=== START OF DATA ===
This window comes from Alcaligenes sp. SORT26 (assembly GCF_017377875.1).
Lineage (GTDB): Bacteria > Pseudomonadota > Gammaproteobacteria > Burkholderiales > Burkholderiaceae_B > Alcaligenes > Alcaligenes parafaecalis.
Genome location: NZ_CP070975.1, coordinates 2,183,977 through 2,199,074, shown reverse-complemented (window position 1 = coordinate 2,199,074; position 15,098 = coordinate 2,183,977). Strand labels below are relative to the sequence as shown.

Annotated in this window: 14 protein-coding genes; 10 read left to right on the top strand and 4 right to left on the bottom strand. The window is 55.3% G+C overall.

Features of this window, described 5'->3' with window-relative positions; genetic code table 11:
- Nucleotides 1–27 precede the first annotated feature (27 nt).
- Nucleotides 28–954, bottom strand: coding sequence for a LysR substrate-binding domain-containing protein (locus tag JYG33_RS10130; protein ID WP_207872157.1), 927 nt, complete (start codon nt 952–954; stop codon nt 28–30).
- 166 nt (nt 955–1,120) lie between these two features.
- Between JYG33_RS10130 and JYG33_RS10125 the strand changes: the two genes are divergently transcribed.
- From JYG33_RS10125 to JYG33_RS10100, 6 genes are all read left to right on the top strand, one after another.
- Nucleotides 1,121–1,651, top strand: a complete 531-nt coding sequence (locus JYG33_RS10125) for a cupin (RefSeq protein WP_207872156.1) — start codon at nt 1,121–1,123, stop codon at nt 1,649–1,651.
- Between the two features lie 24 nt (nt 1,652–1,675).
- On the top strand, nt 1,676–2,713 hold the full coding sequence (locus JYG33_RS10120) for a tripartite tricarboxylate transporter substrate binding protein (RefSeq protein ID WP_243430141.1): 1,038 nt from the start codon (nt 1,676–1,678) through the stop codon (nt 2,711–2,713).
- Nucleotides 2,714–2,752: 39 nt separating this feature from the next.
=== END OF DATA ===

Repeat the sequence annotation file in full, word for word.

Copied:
This window comes from Alcaligenes sp. SORT26 (assembly GCF_017377875.1).
Lineage (GTDB): Bacteria > Pseudomonadota > Gammaproteobacteria > Burkholderiales > Burkholderiaceae_B > Alcaligenes > Alcaligenes parafaecalis.
Genome location: NZ_CP070975.1, coordinates 2,183,977 through 2,199,074, shown reverse-complemented (window position 1 = coordinate 2,199,074; position 15,098 = coordinate 2,183,977). Strand labels below are relative to the sequence as shown.

Annotated in this window: 14 protein-coding genes; 10 read left to right on the top strand and 4 right to left on the bottom strand. The window is 55.3% G+C overall.

Features of this window, described 5'->3' with window-relative positions; genetic code table 11:
- Nucleotides 1–27 precede the first annotated feature (27 nt).
- Nucleotides 28–954, bottom strand: coding sequence for a LysR substrate-binding domain-containing protein (locus tag JYG33_RS10130; protein ID WP_207872157.1), 927 nt, complete (start codon nt 952–954; stop codon nt 28–30).
- 166 nt (nt 955–1,120) lie between these two features.
- Between JYG33_RS10130 and JYG33_RS10125 the strand changes: the two genes are divergently transcribed.
- From JYG33_RS10125 to JYG33_RS10100, 6 genes are all read left to right on the top strand, one after another.
- Nucleotides 1,121–1,651, top strand: a complete 531-nt coding sequence (locus JYG33_RS10125) for a cupin (RefSeq protein WP_207872156.1) — start codon at nt 1,121–1,123, stop codon at nt 1,649–1,651.
- Between the two features lie 24 nt (nt 1,652–1,675).
- On the top strand, nt 1,676–2,713 hold the full coding sequence (locus JYG33_RS10120) for a tripartite tricarboxylate transporter substrate binding protein (RefSeq protein ID WP_243430141.1): 1,038 nt from the start codon (nt 1,676–1,678) through the stop codon (nt 2,711–2,713).
- Nucleotides 2,714–2,752: 39 nt separating this feature from the next.